In addition, some groups of people are often thought not to experience grief or mourn the loss. Including:

  • Children

  • People with cognitive impairment.

  • People with severe mental illness.

  • People who are developmentally disabled.

Loss That’s Thought Of As “Less Significant.”

Some people may not think of breakups, divorce, or estrangements as significant losses. However, losing someone permanently despite being alive can cause extreme distress and grief. Losses, including divorce, separation, career, or health, are known as non-death losses. Although they aren’t considered as “huge or impactful” as death, they most certainly can be for some individuals.


Losses that may be viewed as less significant include:

  • Adoption that falls through.

  • Loss of possessions.

  • Loss of safety (abusive relationship).

  • Loss of health, mobility, and independence.

  • Loss of professional or personal identity (retirement, career loss, divorce, being widowed).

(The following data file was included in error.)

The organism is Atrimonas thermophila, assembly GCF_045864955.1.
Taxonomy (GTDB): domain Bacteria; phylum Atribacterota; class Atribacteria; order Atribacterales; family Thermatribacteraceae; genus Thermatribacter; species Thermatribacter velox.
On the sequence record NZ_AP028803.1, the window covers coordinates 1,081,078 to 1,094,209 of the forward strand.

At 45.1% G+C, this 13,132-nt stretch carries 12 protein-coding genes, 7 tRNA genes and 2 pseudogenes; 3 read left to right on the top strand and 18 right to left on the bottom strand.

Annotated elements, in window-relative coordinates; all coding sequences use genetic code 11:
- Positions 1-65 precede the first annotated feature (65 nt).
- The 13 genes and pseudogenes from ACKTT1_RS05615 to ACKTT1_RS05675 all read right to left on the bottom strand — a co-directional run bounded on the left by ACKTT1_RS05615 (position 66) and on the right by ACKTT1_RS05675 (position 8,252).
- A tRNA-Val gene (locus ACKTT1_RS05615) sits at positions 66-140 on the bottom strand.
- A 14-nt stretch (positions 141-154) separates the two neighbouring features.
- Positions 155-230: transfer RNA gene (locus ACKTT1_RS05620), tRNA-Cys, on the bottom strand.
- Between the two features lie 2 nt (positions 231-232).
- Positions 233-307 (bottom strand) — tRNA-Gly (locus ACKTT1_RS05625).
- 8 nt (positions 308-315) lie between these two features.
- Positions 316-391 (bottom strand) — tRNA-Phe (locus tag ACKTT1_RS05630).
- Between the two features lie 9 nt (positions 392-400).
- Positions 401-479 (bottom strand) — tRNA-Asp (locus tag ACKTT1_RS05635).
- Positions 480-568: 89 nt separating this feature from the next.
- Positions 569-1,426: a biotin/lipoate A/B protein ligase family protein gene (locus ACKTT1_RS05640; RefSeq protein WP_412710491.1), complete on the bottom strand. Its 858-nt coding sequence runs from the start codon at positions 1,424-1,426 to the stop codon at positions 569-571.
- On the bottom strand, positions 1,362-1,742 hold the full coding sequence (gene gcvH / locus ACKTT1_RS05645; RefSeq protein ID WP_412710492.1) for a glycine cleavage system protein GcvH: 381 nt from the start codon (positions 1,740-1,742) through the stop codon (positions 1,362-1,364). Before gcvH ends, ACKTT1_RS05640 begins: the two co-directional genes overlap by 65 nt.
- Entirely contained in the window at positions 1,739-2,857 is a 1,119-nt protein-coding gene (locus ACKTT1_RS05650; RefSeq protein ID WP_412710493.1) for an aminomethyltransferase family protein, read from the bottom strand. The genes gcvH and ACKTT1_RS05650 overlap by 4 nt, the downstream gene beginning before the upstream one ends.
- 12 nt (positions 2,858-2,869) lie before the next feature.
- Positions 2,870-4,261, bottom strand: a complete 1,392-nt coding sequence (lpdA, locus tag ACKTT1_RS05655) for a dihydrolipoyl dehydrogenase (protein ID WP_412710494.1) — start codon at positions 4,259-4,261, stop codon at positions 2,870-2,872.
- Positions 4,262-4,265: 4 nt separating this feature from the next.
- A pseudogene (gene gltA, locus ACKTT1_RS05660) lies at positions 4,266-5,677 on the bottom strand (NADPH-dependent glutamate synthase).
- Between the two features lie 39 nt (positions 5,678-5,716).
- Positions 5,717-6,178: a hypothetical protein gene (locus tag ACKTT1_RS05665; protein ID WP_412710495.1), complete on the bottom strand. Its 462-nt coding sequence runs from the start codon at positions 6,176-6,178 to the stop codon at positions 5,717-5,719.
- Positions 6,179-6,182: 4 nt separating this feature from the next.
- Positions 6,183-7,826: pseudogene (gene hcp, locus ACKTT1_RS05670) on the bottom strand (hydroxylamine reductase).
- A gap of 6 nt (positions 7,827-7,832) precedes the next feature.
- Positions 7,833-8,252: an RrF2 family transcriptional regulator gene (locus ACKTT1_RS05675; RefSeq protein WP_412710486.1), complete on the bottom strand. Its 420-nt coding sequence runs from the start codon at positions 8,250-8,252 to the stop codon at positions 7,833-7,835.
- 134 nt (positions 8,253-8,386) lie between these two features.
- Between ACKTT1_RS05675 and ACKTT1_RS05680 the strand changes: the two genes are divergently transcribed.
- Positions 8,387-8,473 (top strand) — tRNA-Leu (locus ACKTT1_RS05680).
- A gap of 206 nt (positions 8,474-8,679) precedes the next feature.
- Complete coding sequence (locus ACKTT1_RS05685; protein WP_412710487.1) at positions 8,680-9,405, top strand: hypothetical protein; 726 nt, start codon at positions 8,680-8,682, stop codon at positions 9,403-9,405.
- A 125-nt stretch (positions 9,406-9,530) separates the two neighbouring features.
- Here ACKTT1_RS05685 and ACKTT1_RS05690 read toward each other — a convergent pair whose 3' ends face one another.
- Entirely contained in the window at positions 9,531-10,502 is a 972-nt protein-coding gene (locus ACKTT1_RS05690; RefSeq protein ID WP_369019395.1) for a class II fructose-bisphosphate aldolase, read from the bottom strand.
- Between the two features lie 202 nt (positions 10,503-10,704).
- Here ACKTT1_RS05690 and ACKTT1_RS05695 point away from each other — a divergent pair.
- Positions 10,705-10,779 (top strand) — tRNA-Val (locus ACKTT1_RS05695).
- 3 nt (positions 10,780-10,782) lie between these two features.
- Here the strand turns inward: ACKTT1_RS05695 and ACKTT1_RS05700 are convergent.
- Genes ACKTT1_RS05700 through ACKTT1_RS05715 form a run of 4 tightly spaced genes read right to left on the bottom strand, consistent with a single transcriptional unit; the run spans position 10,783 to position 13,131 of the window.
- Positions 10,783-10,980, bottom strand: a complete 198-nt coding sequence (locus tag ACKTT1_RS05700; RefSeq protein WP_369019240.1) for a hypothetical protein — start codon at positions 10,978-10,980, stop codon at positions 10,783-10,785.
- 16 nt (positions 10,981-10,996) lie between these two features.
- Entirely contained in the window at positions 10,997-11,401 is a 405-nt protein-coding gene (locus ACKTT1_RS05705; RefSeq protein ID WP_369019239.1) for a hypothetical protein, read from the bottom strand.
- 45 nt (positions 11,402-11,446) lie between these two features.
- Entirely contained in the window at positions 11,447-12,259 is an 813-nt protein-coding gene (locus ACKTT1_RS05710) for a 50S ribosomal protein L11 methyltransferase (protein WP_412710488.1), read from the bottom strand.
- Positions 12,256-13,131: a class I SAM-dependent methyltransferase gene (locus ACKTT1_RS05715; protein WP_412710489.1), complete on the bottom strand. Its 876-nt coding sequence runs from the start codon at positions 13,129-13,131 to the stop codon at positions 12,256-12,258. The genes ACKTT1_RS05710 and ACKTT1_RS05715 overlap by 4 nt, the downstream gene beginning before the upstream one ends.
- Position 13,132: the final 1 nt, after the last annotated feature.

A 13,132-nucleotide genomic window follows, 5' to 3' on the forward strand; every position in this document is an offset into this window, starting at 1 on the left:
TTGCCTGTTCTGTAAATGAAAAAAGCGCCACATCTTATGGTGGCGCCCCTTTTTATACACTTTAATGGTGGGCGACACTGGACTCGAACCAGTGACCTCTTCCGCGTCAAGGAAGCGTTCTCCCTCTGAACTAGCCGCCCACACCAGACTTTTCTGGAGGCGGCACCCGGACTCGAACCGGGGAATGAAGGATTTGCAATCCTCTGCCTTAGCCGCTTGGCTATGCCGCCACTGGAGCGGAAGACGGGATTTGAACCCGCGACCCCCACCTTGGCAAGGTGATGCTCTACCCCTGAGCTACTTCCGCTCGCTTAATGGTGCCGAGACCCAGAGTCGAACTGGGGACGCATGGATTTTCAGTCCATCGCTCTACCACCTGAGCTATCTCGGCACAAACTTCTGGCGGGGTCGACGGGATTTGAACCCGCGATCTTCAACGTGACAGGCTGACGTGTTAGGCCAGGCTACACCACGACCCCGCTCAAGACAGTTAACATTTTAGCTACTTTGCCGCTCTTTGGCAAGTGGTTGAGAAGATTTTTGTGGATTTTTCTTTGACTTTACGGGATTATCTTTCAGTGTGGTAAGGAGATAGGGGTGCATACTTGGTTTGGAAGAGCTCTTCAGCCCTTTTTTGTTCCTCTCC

• Loss of financial stability (homelessness).

In the case of disenfranchised grief, counseling can help you reconcile with your emotions and find a way to move forward.

In addition to minimizing non-death losses, society also tends to invalidate the significant impact that the death of a pet, co-worker, patient/client, student, teacher, or mentor may have on individuals. It’s also important to note that the death of a loved one in unrecognized relationships, particularly complex ones such as affairs or online connections, can leave a person extremely disenfranchised with their grief.


Getting Help with Disenfranchised Grief